This resubmission application seeks renewed support for our postdoctoral training program, T32CA009502, now titled """"""""Cancer Imaging"""""""". There is substantial need for highly trained scientists with technical skills to conduct clinical and basic cancer research using imaging. There is also substantial need within the cancer field for familiarity with imaging tools and expertise in order to thoroughly explore disease, experimentally and clinically, and to derive optimal treatment regimens. These needs converge in a need for instruction that aptly trains basic science and clinical investigators interested in research at the interface of translational cancer biology and biomedical imaging. The proposed training program will provide PhD and MD scientists interdisciplinary training in advanced methods for cancer imaging as it pertains to basic and translational research and clinical care of cancer patients. Trainees will complete didactic and practical training in the fundamentals of NMR-based imaging and cancer biology, and will carry out an individual cancer imaging research project jointly supervised by two faculty training mentors: one with a technical background, the other with clinical oncology expertise. The joint mentorship model enables the trainee to meld perspectives to better understand and thus better exploit and explore critical questions of cancer detection, diagnosis, and treatment monitoring. The training faculty includes MD and PhD scientists with extensive imaging and cancer research and/or clinical experience as well as experience in pre- and postdoctoral education. They arc skilled basic scientists, cancer-focused radiologists, and clinical oncologists who together lead 72 federally funded research projects. 15 of 24 faculty members conduct NCI-funded research to address a variety of cancer-related research questions. During the previous funding period, the program has been enhanced by the addition of new faculty members, new research support in a broad range of areas, and the availability of new state-of-the-art facilities at the Athinoula A. Martinos Center for Biomedical Imaging. The installation of new and ongoing upgrades to MR systems, including a new 15T MR spectroscopy/microscopy system, human MR-PET instrumentation, dedicated PET research facilities, new supercomputing facility, and expansion into new research space further fortify the unique resources at our institution and underscore its relevance for engaging in this type of advanced training. In addition to the scientific aspects of training, we continue to hone our practices for enhanced minority recruitment and training in the responsible conduct of research. We feel strongly that with our faculty, facilities, and scope of supported research, we will achieve our goal of training the next generation of highly qualified MD and PhD cancer imaging scientists.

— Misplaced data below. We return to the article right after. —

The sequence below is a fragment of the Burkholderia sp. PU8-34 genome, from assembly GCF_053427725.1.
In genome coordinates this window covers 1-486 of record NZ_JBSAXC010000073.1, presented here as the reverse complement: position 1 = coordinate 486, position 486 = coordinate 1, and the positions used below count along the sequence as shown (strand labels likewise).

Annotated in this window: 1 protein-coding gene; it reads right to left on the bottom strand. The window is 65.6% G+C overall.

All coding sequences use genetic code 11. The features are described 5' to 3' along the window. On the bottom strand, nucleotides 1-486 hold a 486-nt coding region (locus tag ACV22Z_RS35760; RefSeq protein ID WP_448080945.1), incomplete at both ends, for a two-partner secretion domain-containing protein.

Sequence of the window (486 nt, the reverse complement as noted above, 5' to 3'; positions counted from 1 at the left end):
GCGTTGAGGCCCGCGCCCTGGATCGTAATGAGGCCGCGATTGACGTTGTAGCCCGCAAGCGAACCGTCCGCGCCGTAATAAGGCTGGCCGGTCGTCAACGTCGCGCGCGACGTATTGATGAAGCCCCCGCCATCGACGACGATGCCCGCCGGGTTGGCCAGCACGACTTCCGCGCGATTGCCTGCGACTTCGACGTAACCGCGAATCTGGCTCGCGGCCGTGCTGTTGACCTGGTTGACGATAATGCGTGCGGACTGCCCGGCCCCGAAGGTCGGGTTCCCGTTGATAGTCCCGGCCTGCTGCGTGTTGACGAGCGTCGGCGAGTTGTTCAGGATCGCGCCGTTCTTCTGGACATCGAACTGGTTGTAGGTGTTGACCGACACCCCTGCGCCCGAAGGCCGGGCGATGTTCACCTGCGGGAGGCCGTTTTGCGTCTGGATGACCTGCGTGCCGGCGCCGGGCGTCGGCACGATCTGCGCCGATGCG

Public Health Relevance

Imaging plays an increasingly important role in medicine;its impact in the fight against cancer is especially significant. By training scientists in the technical bases of imaging, their relevance to biology and to clinical care, this program will help advance the standard of care for patients with cancer.

National Institute of Health (NIH)
National Cancer Institute (NCI)
Institutional National Research Service Award (T32)
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Subcommittee G - Education (NCI)
Program Officer
Damico, Mark W
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Massachusetts General Hospital
United States
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